November 6, 2004:

Our 1st Annual GALA BENEFIT party was a unique and special evening, celebrating Edward Dart's life and architecture. We enjoyed a fantastic evening of stimulating conversation, live entertainment, wine and a light dinner buffet with distinguished guests of honor.

The beautiful setting for the party was a flat roofed modern house designed in 1957 by Edward Dart, on a wooded lane overlooking a ravine in Lake Forest, IL in the north shore of Chicago.

A magical gathering of friends, family and fans paid tribute to the late architect Edward "Ned" Dart. What started out as a fund raiser for Chicago Bauhaus and Beyond in a Dart house, became an evening of history and tales about the life and adventures of the man who designed everything from residential homes, churches, Pick-Steiger concert hall (at Northwestern University) to Water Tower Place on Chicago's Magnificent Mile.

Present were Wilma Dart (wife), Elaine Dart Hanan (daughter), Richard and Roxie Pepper (builder, friend and neighbors), and former partner and practicing architect Don Hackl and his wife Bernadine. Artist Fay Peck, who commissioned the house and lived in it for 43 years, and Lake Forest alderman Roger Mohr and his wife Pauline also attended. The party was hosted by new owner Charles Walgreen, who is planning to restore the home to its original glory, and Catherine Watford.

Don talked about Dart's ability to "come up with the big idea" in an age when architects like Keck & Keck, Paul Schweikher, and Bruce Goff actually did their own work. "Today the big firms do design by committee and the guy who's name is at the top takes all the credit. And that's BULL!" said Hackl in a spirited way, continuing on to say how Dart led a team of talented draftsmen and designed each project with unique styling and features custom to its mission.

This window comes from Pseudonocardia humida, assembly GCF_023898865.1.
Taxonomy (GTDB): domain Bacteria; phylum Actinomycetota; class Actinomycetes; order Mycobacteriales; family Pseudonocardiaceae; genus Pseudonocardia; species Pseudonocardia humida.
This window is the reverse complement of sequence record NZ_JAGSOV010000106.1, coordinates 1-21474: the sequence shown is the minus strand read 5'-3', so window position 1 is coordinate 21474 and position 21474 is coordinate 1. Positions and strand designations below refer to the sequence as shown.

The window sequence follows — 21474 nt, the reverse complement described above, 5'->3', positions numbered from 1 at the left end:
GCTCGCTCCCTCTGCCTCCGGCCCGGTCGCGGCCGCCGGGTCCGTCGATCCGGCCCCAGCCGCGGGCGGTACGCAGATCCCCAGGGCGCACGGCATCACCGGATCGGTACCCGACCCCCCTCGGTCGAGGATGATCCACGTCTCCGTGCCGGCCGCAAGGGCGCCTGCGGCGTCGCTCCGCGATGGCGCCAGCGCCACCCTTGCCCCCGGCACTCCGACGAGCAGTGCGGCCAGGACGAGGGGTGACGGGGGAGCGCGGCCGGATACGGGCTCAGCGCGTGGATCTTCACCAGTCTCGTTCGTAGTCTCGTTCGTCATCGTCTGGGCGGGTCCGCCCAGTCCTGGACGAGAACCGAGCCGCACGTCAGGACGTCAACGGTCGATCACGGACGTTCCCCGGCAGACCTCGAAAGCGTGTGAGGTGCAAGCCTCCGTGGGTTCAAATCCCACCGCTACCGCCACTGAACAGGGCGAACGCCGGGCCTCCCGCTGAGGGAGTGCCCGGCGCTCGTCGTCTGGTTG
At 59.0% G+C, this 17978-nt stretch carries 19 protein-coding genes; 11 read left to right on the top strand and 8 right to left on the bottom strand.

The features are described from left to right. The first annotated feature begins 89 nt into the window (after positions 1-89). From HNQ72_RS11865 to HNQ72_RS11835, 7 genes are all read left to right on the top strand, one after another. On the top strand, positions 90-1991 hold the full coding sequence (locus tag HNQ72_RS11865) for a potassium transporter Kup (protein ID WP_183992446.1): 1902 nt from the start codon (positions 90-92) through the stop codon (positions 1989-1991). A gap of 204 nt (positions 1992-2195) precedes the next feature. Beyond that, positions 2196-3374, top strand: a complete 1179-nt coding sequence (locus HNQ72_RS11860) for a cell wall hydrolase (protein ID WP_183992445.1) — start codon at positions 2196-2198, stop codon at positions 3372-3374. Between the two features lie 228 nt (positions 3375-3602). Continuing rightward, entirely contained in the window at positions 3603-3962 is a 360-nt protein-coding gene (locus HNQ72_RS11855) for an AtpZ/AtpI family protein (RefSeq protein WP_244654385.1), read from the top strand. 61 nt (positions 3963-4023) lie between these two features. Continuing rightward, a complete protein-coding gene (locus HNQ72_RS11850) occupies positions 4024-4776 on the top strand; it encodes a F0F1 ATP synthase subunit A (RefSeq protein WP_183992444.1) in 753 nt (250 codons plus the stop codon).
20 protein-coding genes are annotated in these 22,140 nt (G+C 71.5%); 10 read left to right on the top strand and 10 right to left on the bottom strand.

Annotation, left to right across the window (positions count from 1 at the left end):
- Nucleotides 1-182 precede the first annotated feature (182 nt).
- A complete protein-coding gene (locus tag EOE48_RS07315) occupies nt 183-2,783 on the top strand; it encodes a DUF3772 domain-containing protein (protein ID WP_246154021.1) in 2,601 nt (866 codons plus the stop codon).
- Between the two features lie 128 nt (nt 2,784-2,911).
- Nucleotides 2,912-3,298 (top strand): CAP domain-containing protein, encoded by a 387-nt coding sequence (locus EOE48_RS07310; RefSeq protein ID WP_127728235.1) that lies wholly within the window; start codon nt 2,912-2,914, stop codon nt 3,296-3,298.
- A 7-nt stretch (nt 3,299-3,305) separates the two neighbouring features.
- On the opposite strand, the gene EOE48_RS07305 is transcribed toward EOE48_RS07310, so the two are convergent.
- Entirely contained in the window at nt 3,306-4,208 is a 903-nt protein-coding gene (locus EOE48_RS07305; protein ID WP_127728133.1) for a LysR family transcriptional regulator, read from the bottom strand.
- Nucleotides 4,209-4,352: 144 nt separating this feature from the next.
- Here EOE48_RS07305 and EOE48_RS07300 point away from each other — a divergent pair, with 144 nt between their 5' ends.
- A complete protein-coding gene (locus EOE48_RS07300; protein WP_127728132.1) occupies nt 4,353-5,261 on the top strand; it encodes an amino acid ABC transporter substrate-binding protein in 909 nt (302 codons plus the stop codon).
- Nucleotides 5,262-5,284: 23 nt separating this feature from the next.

Elaine talked about "the year of the boat" (shared with neighbor Richard Pepper) and the excitement of living under the direction of a father who made his own rules. Following his typical 80-hour work week, he thoroughly "let loose" on the weekends to spend time with his family and friends, and among his many joys was painting with watercolors.

Richard Pepper told humorous tales of the premier party of "Ned's Barn" which was a home he built on the foundation of an existing barn. The home was not a barn, but "on the night of the big architecture party (to unveil the house for all his competitors and friends for the first time) there was a terrible downpour and the house leaked everywhere!" To which CBB VP Gary Gand added "Frank Lloyd Wright always blamed the contractor. The contractors always blamed Wright." And so the rules of engagement were set and haven't changed since.

The home was furnished in period style by CBB President Joe Kunkel. Jesse Langen's live classical guitar was piped into the main rooms of the house. Food and wine flowed, and the memories of this great architect and the world he created for his clients came back to life for a few brief hours on the ravines in Lake Forest.

Standing by the fireplace in a glass house surrounded by nature, CBB cofounder Joan Gand summed it up when she said, "We traveled back in time to the days when neighbors were friends and people got together in each others homes to discuss their dreams and their futures."

Roxie Pepper, Elaine Dart Hanan, Charles Walgreen, Wilma Dart, Richard Pepper, Harriett Burnstein, Joan Gand, Joe Kunkel, Pauline and Roger Mohr

Fay Peck and Joan Gand

Allen Porter reading Modernism Magazine

Catherine Watford, Allen Porter, Frania Ross, Charles Walgreen, Joe Kunkel, Gary and Joan Gand, Bonnie Katz, and Phillip Ross

Frania and Phillip Ross' 1955 Olds Super 88 led the way to the party

Harold Burnstein, Elaine Dart Hanan, Richard Pepper, Don Hackl, and Joan Gand.

Biography: Don Hackl